MERLOT Voices

Putting Educational Innovations into Practice.

The Dog Ate My Homework - Procrastination and High School Students

"What are some tips to help my kid stop procrastinating?" Before trying to implement a solution, identify the underlying cause. WHY is your teen procrastinating in school? Once we can identify the reason (or reasons!) then we can figure out how to help him/her become more effective.


In my experience, I have found some students will put off doing homework because they will forget to write down the assignment. An easy solution lies in creating a "trigger" to remind the student to put the information in their planner. If the student puts his or her planner on their desk, they will see it when picking up their books at the end of class. This "trigger" will remind them to write down their assignment. Another option is to have each teacher sign the assignment notebook at the end of each class. Using this strategy ensures the student not only writes down the assignment, but also he/she writes down the CORRECT assignment like essays from anyassignment.com.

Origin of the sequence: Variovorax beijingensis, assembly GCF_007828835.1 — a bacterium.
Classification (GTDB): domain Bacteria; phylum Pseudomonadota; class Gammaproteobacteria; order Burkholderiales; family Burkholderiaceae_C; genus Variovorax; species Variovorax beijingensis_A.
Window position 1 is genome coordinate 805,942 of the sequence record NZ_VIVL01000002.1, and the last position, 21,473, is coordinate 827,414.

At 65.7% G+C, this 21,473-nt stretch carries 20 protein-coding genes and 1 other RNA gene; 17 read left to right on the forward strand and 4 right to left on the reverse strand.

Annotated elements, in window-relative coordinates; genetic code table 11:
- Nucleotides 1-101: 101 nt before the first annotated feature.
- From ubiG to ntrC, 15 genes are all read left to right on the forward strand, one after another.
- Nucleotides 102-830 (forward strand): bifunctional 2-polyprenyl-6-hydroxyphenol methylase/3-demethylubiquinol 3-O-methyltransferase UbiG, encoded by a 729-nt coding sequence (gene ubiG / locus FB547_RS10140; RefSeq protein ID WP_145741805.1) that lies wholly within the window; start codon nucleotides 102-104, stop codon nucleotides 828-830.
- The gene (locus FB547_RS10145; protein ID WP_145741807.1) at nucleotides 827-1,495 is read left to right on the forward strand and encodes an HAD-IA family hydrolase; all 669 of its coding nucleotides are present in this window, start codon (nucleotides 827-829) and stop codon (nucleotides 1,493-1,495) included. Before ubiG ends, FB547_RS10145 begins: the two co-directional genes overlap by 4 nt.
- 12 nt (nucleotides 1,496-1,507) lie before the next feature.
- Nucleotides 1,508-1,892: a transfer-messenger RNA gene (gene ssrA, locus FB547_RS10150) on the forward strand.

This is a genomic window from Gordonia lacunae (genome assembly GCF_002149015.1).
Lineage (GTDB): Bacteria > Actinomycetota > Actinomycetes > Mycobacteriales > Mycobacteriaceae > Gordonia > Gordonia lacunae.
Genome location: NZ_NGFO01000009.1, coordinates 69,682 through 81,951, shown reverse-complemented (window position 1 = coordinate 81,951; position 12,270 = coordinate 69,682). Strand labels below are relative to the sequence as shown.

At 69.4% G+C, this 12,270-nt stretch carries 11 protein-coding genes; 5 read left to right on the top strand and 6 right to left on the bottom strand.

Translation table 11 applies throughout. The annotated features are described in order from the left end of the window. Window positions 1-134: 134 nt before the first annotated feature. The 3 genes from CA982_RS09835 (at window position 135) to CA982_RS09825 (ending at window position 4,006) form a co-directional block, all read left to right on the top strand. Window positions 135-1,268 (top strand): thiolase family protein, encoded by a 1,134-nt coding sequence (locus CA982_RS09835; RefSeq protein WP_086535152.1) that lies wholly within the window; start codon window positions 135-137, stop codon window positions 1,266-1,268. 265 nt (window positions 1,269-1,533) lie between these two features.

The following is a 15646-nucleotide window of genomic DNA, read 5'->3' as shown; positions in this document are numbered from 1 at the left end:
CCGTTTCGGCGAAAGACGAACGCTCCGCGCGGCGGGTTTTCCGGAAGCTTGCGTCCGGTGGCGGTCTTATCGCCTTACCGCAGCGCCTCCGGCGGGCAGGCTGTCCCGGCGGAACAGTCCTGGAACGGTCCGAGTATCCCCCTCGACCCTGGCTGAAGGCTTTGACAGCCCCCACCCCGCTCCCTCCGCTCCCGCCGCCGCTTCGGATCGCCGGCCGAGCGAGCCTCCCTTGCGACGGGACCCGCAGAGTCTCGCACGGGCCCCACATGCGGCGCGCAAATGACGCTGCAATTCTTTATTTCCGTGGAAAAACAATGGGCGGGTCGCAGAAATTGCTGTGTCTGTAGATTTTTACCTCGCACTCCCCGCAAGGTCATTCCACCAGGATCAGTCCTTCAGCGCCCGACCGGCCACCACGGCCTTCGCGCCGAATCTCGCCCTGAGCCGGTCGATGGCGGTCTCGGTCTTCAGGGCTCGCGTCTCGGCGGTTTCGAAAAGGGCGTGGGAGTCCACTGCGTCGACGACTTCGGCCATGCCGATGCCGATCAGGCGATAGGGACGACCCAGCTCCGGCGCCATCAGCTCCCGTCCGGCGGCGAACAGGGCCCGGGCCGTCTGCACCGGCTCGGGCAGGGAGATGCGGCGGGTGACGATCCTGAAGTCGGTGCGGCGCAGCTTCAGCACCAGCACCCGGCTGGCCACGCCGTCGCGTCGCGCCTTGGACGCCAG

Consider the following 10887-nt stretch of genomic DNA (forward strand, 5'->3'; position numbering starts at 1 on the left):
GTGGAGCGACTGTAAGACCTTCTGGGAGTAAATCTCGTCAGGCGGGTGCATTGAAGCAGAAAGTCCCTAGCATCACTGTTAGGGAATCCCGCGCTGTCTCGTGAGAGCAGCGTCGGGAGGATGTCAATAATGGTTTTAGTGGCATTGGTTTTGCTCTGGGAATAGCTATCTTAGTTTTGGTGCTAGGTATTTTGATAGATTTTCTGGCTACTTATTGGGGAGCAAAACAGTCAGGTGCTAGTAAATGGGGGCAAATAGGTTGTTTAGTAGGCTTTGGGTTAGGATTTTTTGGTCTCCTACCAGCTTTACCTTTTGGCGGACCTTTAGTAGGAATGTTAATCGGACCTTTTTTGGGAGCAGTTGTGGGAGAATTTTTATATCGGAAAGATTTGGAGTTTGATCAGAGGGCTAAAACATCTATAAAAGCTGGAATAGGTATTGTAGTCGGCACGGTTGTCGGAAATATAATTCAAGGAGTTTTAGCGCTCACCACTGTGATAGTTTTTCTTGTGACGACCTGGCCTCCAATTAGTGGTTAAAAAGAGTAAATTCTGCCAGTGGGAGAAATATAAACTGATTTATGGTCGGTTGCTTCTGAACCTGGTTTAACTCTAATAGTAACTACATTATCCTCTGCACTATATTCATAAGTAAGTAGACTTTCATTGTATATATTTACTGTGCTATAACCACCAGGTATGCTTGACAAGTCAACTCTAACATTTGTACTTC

Other students will put off projects because they don't understand the directions. These students should periodically schedule time with each teacher before or after school. Ten to fifteen minutes should be all it takes for the teacher to review the assignment and outline expectations. Your student will leave feeling more in control of how and what to study. Some students may have a difficult time approaching the teacher to set-up after school time. As a parent, this is an ideal time to assist your child with how to set up the appointment. Role play so your students can understand which words to use. Or, help your child draft an email requesting assistance after school.


Still others will play video games instead of starting an essay because they "just don't know what to write". Actually, research has shown that procrastination often results from fear of failure. Address this fear by starting small. Using "chunking" is a great way to overcome this challenge. Encourage your student to think of the essay in parts. Can your budding author come up with one main topic? Or maybe your student has a great phrase for part of the thesis statement. Once they get one chunk done, it will be easier to get the next part completed.


Encourage your child to take their steps toward success one at a time - first the planner, then the paragraph. The momentum will build and you should start to see some positive results.

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